With the recent, unfortunate news reports regarding certain NFL players and their pending charges of domestic abuse, the issue of violence against women and children has been thrust into the limelight once again. Though these stories can be somewhat horrifying, it is important for these instances to be revealed as they get the public to once again acknowledge that these problems still exist. Unfortunately, until celebrities are involved, little attention is given to what could be called an epidemic in this country. Intimate partner violence statistics are staggering in this country and with such widespread numbers, almost 5 million women report experiencing domestic violence each year in the US, its likely that someone around you is a victim themselves. Recognizing the signs of intimate partner violence is just one step towards getting help for these trapped and abused women. Telltale signs of physical and emotional abuse include:
- Bruises and marks that are indicative of uncommon injuries. Black eyes, bruises around the neck, wrists and upper arms all are signs of someone grabbing, throwing or punching the victim.
- In-congruent explanations of recurring bruising or injuries. Victims of violence often try to explain away their marks by offering up excuses such as being clumsy or accident-prone. however, the seriousness of the injury often does not match the explanation.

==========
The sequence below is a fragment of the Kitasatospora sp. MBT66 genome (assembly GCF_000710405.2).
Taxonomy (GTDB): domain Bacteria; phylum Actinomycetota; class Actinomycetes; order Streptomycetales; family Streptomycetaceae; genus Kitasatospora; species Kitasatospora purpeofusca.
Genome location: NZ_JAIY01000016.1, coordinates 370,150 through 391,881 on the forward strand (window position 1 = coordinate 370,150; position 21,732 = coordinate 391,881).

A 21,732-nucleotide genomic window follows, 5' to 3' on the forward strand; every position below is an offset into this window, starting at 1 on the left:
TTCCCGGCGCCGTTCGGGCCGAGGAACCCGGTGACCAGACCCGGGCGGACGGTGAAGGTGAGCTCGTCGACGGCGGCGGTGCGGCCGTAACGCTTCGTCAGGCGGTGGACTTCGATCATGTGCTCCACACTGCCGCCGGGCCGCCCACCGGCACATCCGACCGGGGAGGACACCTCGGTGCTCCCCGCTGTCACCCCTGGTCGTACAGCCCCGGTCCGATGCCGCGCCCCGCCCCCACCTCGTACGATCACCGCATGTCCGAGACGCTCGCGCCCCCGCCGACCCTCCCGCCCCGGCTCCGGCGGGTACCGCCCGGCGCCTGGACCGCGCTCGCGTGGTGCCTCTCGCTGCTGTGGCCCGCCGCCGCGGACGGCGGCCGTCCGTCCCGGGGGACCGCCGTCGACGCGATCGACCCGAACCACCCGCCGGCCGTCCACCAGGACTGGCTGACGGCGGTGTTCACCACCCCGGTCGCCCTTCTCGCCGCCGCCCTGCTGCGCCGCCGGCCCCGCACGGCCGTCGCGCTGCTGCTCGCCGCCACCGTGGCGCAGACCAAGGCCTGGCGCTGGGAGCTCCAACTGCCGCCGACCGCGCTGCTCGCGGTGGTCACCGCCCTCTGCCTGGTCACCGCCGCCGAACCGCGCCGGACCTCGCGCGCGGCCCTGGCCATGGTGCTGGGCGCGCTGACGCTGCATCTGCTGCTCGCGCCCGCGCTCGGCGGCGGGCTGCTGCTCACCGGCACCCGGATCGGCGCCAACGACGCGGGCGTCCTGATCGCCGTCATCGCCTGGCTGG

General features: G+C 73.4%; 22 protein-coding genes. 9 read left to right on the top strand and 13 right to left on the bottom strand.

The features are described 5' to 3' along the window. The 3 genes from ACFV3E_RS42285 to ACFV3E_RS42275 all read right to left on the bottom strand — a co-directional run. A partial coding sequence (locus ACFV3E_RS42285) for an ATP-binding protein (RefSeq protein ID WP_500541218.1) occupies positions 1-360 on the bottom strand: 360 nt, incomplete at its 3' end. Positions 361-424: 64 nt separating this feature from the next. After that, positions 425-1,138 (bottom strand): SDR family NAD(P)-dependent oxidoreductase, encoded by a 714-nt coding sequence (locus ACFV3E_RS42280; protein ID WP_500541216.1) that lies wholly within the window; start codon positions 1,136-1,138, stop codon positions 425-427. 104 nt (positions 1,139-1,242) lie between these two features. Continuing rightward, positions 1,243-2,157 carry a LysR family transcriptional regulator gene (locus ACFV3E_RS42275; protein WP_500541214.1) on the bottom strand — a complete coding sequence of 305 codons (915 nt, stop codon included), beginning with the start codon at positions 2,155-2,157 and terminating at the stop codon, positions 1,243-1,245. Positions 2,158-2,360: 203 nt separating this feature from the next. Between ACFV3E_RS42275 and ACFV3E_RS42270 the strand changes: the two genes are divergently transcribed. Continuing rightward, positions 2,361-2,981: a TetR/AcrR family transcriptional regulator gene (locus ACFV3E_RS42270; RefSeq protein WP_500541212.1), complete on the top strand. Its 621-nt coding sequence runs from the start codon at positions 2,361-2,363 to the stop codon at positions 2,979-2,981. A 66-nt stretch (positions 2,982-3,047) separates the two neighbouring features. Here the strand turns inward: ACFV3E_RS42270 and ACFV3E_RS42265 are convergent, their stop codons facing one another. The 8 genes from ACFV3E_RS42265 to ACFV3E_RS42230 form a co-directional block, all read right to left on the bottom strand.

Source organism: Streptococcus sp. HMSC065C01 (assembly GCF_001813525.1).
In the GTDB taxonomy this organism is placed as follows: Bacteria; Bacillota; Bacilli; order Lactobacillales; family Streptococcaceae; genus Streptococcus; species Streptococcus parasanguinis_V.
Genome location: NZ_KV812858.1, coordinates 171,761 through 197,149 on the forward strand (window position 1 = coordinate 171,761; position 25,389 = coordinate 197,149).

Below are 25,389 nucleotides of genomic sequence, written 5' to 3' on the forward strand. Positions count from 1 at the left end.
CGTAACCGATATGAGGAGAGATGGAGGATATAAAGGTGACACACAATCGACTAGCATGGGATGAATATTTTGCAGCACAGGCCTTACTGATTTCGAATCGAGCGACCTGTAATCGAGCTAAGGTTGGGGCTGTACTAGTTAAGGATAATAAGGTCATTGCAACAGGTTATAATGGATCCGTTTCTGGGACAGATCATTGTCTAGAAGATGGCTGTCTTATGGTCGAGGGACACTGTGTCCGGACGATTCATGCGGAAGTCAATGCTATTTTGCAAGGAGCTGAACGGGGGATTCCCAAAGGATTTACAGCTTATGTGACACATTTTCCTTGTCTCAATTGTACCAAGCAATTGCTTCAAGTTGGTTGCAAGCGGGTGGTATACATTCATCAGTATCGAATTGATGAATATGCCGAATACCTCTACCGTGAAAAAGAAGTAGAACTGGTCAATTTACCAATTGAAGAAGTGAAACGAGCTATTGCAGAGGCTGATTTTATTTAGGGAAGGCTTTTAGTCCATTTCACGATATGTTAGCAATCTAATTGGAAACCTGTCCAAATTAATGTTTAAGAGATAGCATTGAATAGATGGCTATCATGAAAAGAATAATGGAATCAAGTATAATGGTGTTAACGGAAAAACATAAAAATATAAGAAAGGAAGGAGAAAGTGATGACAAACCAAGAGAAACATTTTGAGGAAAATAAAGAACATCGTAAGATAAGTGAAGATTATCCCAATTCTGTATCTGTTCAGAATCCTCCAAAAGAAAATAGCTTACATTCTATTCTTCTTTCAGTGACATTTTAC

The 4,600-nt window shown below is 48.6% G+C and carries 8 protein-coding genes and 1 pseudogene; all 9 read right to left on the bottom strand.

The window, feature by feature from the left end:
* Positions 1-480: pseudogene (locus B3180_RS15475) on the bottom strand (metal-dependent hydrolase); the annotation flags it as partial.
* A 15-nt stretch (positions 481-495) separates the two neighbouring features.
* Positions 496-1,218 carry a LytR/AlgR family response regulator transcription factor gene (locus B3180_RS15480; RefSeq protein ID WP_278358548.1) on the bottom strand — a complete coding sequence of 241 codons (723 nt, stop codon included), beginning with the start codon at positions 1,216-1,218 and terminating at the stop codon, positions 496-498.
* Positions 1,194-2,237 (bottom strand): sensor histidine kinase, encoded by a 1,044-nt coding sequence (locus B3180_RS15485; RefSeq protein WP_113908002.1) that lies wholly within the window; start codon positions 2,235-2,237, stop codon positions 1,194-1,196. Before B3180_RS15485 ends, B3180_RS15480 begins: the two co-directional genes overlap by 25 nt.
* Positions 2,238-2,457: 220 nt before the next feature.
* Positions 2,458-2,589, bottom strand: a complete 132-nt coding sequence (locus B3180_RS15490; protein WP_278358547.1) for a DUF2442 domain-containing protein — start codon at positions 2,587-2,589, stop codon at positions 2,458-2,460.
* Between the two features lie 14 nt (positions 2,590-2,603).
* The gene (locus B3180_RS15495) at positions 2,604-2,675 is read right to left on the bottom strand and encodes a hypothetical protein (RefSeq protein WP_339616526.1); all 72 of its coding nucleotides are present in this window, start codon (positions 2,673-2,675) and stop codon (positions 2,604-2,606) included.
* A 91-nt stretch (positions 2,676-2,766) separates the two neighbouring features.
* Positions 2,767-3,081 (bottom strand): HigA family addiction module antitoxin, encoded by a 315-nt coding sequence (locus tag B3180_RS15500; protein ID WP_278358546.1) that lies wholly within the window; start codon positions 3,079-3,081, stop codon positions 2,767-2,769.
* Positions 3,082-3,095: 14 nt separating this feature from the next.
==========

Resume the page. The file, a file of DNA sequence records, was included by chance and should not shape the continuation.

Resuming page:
- Increasing level of isolation. Victims of domestic violence are often pulled away from their support system of friends and family. If she continues to become more and more home-bound and cuts off relationships without cause, it is a possible sign of control and manipulation on the part of her partner.
- The need to ask permission. Battered women are often afraid to do things with or talk to people in fear of upsetting their partner.
- Financial dependency. Women in abusive relationships are often made dependent upon their abuser as they are often not allowed to work or have money or credit cards.
Our books on domestic and child abuse are meant to facilitate the healing and growth of both adult and child survivors of abuse. Our resources page is also intended to aid in the personal welfare of any person who needs help with ending the cycle that abuse victims often find themselves trapped within.